That he is a rarity in Philippine politics added to the deep regret that accompanied Robredo to his grave. Without fanfare and self-promotion, he breathed life into the qualities of integrity and professionalism both on the local and national scale. Against the grain of those who feather their nests from lucrative government posts, he was a champion of transparency. As chief of the Department of the Interior and Local Government (DILG), he instituted a full-disclosure policy that requires local government units (LGUs) to disclose documents showing how funds are spent. As of June 2012, according to the DILG, 99 percent of LGUs had complied.


The decisive factor

The man was untiring in pushing people empowerment as the decisive factor in good governance; his long service as hizzoner was a showcase of it. “Unless and until the citizens claim good governance from those who vow to serve them, we will not [succeed in] the work of participatory governance,” Jean Llorin, Robredo’s friend, ally and associate, once quoted him as saying. That formulation appeared to have served as a mantra during his term of office in Naga and resulted in the passage of Ordinance No. 95-092, which was famously known as the “Empowerment Ordinance” and which became a model for other cities and towns.

The ordinance made possible the direct participation of sectoral representatives in Naga’s development planning process. The Naga City People’s Council became an active partner of the local government; in the course of its existence when Robredo was no longer mayor, as though hewing to the idea of continuing revolution, the council was revitalized to beef up its capacity for engagement.

Concrete proof

But these are mere words! The concrete proof of Robredo’s work in Naga, as noted by the Ramon Magsaysay Award Foundation which recognized him for government service in 2000, can be seen in the high schools, daycare centers, public hospital, farm-to-market roads in the rural communities, and lots for the homeless, as well as in the people whom he drew into civic action and the city employees whose performance, productivity and morale he raised.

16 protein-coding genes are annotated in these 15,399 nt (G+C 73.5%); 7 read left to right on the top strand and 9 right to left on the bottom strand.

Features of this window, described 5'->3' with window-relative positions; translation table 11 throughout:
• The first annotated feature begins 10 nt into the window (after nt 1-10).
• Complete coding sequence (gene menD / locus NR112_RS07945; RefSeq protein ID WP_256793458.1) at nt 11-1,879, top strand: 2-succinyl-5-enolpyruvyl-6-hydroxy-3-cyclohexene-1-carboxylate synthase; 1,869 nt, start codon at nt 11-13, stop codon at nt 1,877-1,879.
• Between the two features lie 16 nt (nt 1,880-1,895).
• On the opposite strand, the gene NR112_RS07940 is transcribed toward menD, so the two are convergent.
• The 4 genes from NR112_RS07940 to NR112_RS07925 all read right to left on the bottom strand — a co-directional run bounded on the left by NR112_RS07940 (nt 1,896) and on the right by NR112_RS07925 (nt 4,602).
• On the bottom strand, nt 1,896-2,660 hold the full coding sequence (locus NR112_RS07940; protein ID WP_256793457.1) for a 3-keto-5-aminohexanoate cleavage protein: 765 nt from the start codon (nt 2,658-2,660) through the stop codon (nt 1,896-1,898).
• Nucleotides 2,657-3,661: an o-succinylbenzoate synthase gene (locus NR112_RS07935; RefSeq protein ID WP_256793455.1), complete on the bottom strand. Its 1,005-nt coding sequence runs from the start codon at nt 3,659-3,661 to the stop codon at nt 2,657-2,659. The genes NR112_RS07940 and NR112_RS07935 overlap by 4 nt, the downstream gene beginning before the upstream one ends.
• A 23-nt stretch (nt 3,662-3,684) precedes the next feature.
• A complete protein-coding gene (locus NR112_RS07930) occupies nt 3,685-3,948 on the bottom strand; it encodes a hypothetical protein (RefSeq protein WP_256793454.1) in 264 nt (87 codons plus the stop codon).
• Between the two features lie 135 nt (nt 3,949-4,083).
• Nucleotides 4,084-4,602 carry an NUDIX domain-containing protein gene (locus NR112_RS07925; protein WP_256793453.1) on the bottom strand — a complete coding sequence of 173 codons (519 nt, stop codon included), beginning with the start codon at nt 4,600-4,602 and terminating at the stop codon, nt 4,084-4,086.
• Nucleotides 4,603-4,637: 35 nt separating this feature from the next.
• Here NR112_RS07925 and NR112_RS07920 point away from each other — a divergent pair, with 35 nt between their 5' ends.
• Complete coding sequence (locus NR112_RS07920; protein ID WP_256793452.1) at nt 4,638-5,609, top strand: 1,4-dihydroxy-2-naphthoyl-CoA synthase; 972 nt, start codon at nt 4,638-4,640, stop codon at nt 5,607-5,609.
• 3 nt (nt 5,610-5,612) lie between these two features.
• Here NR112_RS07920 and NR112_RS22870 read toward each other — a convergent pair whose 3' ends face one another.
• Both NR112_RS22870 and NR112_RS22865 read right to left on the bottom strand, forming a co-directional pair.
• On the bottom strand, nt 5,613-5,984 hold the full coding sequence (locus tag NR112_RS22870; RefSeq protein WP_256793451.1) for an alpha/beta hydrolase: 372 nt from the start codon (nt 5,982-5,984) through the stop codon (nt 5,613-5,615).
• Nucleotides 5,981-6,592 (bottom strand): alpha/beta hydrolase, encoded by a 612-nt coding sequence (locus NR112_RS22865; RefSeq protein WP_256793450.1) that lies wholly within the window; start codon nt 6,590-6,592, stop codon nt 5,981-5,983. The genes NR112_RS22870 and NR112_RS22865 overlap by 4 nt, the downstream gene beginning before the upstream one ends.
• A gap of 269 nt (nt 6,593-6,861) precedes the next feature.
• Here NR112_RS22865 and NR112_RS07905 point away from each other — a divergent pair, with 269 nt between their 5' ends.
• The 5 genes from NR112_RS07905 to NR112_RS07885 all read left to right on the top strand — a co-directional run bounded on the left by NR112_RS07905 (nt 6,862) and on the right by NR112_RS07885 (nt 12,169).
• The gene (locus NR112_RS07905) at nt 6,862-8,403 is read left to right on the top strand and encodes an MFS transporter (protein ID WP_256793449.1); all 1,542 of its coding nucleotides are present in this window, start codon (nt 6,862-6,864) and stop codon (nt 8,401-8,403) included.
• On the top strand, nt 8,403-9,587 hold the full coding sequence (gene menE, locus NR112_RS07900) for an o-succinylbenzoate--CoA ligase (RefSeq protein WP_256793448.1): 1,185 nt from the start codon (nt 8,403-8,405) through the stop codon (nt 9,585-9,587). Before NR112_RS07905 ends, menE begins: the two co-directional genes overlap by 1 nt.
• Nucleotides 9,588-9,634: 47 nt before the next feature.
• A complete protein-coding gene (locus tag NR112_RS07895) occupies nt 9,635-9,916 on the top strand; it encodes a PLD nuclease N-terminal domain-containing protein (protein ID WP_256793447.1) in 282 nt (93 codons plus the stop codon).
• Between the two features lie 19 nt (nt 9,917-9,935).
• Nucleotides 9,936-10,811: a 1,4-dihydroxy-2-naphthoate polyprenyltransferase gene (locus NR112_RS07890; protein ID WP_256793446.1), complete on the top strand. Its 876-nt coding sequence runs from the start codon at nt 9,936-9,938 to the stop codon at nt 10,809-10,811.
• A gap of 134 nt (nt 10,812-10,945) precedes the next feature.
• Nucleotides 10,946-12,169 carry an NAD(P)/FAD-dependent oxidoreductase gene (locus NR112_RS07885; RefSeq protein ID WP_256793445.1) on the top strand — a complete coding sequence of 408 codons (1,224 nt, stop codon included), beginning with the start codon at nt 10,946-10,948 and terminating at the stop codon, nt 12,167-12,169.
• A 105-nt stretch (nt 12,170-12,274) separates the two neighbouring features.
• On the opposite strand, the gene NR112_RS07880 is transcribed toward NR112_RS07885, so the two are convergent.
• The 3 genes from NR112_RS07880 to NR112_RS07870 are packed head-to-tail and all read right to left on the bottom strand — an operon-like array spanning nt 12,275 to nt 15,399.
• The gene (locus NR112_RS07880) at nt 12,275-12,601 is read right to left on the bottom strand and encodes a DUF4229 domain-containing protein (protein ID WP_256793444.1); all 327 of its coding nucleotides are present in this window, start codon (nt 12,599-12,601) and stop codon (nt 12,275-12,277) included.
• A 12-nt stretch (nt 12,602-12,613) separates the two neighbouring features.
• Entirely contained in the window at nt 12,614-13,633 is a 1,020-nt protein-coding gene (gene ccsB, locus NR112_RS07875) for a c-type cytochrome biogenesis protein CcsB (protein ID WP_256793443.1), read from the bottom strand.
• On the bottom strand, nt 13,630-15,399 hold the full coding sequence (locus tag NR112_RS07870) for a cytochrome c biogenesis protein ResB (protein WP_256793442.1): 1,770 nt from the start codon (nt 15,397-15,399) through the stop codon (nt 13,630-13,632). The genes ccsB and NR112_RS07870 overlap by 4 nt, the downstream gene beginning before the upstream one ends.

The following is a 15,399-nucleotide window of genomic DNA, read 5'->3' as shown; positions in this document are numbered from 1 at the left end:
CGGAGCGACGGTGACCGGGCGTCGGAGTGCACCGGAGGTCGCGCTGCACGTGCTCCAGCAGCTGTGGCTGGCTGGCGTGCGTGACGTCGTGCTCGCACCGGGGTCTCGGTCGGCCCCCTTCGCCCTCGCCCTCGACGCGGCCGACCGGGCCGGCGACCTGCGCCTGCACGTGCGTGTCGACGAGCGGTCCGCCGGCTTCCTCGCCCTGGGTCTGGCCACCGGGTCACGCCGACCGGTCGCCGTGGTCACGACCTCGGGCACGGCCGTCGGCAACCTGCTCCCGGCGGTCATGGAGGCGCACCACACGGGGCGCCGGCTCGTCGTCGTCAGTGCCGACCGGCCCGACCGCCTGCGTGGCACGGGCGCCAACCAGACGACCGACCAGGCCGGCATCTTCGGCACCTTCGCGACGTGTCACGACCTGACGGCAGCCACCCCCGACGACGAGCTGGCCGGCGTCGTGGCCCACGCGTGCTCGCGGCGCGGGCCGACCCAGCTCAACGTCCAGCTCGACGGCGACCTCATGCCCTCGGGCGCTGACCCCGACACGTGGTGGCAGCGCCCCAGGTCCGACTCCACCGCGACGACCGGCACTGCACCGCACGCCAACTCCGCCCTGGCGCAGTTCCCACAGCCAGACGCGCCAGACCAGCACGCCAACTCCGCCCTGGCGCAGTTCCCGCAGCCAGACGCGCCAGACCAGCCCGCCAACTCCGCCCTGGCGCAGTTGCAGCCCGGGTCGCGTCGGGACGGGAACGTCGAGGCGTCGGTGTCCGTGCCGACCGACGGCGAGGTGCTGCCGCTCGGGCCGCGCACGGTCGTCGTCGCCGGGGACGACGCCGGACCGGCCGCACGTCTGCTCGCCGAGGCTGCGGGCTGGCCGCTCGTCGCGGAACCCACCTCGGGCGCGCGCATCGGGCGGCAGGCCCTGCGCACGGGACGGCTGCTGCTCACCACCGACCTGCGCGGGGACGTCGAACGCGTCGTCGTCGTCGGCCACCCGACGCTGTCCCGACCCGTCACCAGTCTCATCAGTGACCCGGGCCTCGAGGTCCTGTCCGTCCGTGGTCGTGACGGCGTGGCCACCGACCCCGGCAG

According to the foundation, Robredo demonstrated that “effective city management is compatible with yielding power to the people.”

Robredo employed the same vision on the national scale, improving LGUs’ disaster risk reduction capabilities, among other things, and, only days before his death, preparing to embark on a campaign to empower ordinary citizens to demand good governance and transparency from their leaders.


How tragic that he would be cut down in his prime, the DILG portfolio only two years in his capable hands, and perennial problems like illegal logging only lately given the benefit of his attention. Those in the know say that an immensely more challenging task had lain ahead of him, that he was actually being groomed for a presidential run in 2016—that he was “the best president the Philippines never had.” Imagine what he could have achieved and made possible.

Still Robredo’s example inspires, lending a wealth of insight into the virtues of  people-empowered governance and of unqualified devotion to spouse and children, parents and siblings. Whence comes another?